Vital Signs

New Media Savants Check the Pulse of Silicon Alley

With the new year smoothly under way, the Voice asked leading experts to weigh in on the best and worst recent developments of the tech revolution—and to envision the shape of things to come. Here's a sampling of their responses.


ANDREW SHAPIRO, author of The Control Revolution and a senior adviser to the Markle Foundation

One thing that's missing [from the Web today] is great local gateway sites where people can find not just movie listings but real conversations among neighbors about issues they care about: local politics, community issues, sports, schools. I'm also surprised that we haven'treally figured out what the equivalent of NPR or PBS is on the Web—some kind of aggregator of high-quality noncommercial content. With AOL Time Warner and the TV-ization of the Web generally, it's more important than ever that people be able to find smaller voices that might be out there but essentially lost in cyberspace. A site that collected and organized those perspectives in an intelligent way would be valuable.

Niche portals are in right now, targeting women (iVillage), teens (Bolt), Boomers (ThirdAge), and African Americans (BlackPlanet). But I think the next big thing might be values-based portals—sites that appeal to us not because of our gender or age, but because of what we believe in. In such an environment, I think we might find more organic, loyal, and bottom-up community building—not the ersatz online communities of today where features get imposed upon consumers, but sites that really respond to their users' needs and desires.


REBECCA ODES, cofounder of Gurl.com and coauthor of Deal With It!

The Internet simultaneously expands on and explodes the image of the teenybopper with a phone welded to her ear, giving teenage girls an open forum to talk to anyone about anything. With her personally crafted identity, a Web-wise girl can be free from the judgment she feels in real life and find out what she needs to know without worrying about whispers of her dilemma leaking out in gym class the next day. Girls no longer have to wait until they are 27 (and drunk) to admit to a girlfriend that they masturbate. Now they can go online and get advice on how to get the most out of the showerhead technique.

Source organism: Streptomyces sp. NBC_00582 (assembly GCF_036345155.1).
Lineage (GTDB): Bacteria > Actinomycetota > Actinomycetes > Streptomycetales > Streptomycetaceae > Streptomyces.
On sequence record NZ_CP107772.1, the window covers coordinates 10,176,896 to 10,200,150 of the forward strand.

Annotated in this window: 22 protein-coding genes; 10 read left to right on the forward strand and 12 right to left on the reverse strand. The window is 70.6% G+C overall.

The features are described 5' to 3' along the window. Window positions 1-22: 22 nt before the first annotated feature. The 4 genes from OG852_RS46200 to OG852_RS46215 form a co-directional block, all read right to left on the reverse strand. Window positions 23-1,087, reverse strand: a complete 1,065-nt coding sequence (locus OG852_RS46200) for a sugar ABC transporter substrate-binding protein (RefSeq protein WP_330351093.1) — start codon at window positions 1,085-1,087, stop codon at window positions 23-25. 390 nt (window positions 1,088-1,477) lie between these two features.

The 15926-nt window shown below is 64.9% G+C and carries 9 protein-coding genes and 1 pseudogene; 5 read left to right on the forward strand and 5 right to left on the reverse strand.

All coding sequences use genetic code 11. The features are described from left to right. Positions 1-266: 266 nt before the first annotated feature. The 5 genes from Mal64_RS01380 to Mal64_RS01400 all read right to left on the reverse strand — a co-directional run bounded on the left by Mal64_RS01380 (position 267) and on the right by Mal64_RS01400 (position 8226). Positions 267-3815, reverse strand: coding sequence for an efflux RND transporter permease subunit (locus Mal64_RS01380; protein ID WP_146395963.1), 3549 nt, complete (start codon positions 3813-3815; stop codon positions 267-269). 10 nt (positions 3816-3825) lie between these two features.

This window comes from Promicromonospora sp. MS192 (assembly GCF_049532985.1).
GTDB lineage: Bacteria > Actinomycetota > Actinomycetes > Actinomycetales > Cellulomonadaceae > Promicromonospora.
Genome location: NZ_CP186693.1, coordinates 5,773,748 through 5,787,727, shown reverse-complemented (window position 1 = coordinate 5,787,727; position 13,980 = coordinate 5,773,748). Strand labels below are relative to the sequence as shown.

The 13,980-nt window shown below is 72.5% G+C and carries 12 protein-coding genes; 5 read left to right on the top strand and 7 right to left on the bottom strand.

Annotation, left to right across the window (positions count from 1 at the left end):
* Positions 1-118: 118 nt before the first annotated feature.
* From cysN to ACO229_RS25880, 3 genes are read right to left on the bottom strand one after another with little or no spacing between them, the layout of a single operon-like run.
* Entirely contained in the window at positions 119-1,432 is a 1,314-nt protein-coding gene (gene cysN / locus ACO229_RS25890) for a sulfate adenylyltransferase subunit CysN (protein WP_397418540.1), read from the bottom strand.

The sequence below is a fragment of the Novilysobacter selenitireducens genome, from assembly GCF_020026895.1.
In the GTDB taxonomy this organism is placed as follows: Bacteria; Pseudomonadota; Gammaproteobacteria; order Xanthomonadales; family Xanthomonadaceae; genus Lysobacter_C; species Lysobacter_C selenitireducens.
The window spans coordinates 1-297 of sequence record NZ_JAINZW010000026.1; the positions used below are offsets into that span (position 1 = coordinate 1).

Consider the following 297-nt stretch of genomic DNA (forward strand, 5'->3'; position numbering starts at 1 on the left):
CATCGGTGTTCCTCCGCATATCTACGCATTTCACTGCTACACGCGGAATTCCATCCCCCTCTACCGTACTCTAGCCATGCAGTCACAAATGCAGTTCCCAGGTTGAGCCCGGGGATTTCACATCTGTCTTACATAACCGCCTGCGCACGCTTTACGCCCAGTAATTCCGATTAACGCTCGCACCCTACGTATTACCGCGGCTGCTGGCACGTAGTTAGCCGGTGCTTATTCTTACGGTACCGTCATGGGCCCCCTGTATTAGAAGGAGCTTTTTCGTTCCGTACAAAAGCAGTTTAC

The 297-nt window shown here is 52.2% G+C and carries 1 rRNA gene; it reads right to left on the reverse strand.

In the ideal future, people will be watching teenage girls represent their own realities instead of Hollywood versions of teenage life. Girls who have grown up being exposed to differences and challenging their beliefs won't waste half their lives trying to figure out what they believe in. Cyberflirtation will take the pressure off high school dating, and girls will be able to develop their brains instead of worrying about how their bodies are developing.

MARISA BOWE, editor in chief of Word

My ideal content of the future is sort of like the worlds in William Gibson and Neal Stephenson novels. I want 3-D virtual worlds with full synch sound, elaborate landscapes and buildings, complex human avatar-and-bot social worlds, all able to be changed and customized by the users. I want there to be all sorts of different worlds, for all different tastes and types.


ANDREW RASIEJ, founder and president of the nonprofit organization MOUSE (Making Opportunities for Upgrading Schools and Education)

About 80 percent of New York public schools have Internet access in one or two rooms, and about 50 percent have a computer network of some sort. The Board of Education seems somewhat helpless in implementing the elements that need to come together for technology to flourish as an education tool. Schools need networks, systems administrators to run them, staffdevelopment programs to help teachers understand how to use technology as a tool, and a process that has students helping manage and build the informational infrastructure. To this day, there is not one school with a systems administrator. The position doesn't even exist.

Once these foundations are laid, the education process become accessible 24 hours a day, seven days a week. Once high-speed networks are in place, the need for the actual school building and the classroom itself will change. Social interaction will still need to happen, but not in a structured classroom environment. The teacher will be transformed from someone who supposedly knows all the information and delivers it from the front of a class to someone who will act as a guide to the massive amounts of information and the sources for it. The success of the future students will not depend on their ability to memorize and perform on tests, but will be based on their ability to apply all the information which will be available to them in a meaningful way.


DR. STEPHEN COHEN, director of minimal access surgery at New York Presbyterian Hospital

Laproscopic tools enable minimal-access surgery that requires little to no incisions. In gynecology we've been using scopes since the '70s, but the instruments have . . . exponentially improved in the last decade and there's been a rapid escalation of what can be done through minimal-access surgery. For example, endometrial oblation, where we actually destroy the lining of the uterus, is entirely new, enabled by the tools. There are 200,000 hysterectomies a year done for abnormal bleeding alone. These are procedures that could in most cases be eliminated by a 15-minute endometrial oblation procedure.

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